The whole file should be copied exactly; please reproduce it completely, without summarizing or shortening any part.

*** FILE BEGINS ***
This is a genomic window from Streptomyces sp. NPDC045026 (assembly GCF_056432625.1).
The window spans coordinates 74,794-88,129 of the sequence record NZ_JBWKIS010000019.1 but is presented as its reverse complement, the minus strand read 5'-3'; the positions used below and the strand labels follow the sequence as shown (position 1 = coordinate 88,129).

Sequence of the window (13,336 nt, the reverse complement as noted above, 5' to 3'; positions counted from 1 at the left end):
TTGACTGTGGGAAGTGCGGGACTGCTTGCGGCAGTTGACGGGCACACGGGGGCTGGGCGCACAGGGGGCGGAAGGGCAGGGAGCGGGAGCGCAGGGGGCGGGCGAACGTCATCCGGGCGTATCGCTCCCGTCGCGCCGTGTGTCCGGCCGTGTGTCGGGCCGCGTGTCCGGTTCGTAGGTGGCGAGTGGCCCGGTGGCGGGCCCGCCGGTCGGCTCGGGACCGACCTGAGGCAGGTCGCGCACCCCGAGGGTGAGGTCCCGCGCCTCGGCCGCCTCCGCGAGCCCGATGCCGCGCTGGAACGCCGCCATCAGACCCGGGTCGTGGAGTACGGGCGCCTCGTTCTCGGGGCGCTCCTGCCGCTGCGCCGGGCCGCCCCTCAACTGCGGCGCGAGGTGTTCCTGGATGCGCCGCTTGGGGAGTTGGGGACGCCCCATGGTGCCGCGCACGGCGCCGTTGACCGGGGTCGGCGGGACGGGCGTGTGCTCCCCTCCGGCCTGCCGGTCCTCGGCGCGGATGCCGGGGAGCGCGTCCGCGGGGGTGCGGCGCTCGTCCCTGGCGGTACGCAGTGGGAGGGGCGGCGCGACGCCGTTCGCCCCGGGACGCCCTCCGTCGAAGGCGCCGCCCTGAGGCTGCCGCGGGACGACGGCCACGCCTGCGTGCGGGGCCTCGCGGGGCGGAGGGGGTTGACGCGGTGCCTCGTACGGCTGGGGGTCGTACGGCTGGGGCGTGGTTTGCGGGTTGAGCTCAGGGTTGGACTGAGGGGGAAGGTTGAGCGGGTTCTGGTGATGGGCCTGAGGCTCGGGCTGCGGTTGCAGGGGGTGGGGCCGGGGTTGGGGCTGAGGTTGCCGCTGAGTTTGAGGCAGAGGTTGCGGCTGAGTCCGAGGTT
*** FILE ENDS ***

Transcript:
This is a genomic window from Streptomyces sp. NPDC045026 (assembly GCF_056432625.1).
The window spans coordinates 74,794-88,129 of the sequence record NZ_JBWKIS010000019.1 but is presented as its reverse complement, the minus strand read 5'-3'; the positions used below and the strand labels follow the sequence as shown (position 1 = coordinate 88,129).

Sequence of the window (13,336 nt, the reverse complement as noted above, 5' to 3'; positions counted from 1 at the left end):
TTGACTGTGGGAAGTGCGGGACTGCTTGCGGCAGTTGACGGGCACACGGGGGCTGGGCGCACAGGGGGCGGAAGGGCAGGGAGCGGGAGCGCAGGGGGCGGGCGAACGTCATCCGGGCGTATCGCTCCCGTCGCGCCGTGTGTCCGGCCGTGTGTCGGGCCGCGTGTCCGGTTCGTAGGTGGCGAGTGGCCCGGTGGCGGGCCCGCCGGTCGGCTCGGGACCGACCTGAGGCAGGTCGCGCACCCCGAGGGTGAGGTCCCGCGCCTCGGCCGCCTCCGCGAGCCCGATGCCGCGCTGGAACGCCGCCATCAGACCCGGGTCGTGGAGTACGGGCGCCTCGTTCTCGGGGCGCTCCTGCCGCTGCGCCGGGCCGCCCCTCAACTGCGGCGCGAGGTGTTCCTGGATGCGCCGCTTGGGGAGTTGGGGACGCCCCATGGTGCCGCGCACGGCGCCGTTGACCGGGGTCGGCGGGACGGGCGTGTGCTCCCCTCCGGCCTGCCGGTCCTCGGCGCGGATGCCGGGGAGCGCGTCCGCGGGGGTGCGGCGCTCGTCCCTGGCGGTACGCAGTGGGAGGGGCGGCGCGACGCCGTTCGCCCCGGGACGCCCTCCGTCGAAGGCGCCGCCCTGAGGCTGCCGCGGGACGACGGCCACGCCTGCGTGCGGGGCCTCGCGGGGCGGAGGGGGTTGACGCGGTGCCTCGTACGGCTGGGGGTCGTACGGCTGGGGCGTGGTTTGCGGGTTGAGCTCAGGGTTGGACTGAGGGGGAAGGTTGAGCGGGTTCTGGTGATGGGCCTGAGGCTCGGGCTGCGGTTGCAGGGGGTGGGGCCGGGGTTGGGGCTGAGGTTGCCGCTGAGTTTGAGGCAGAGGTTGCGGCTGAGTCCGAGGTT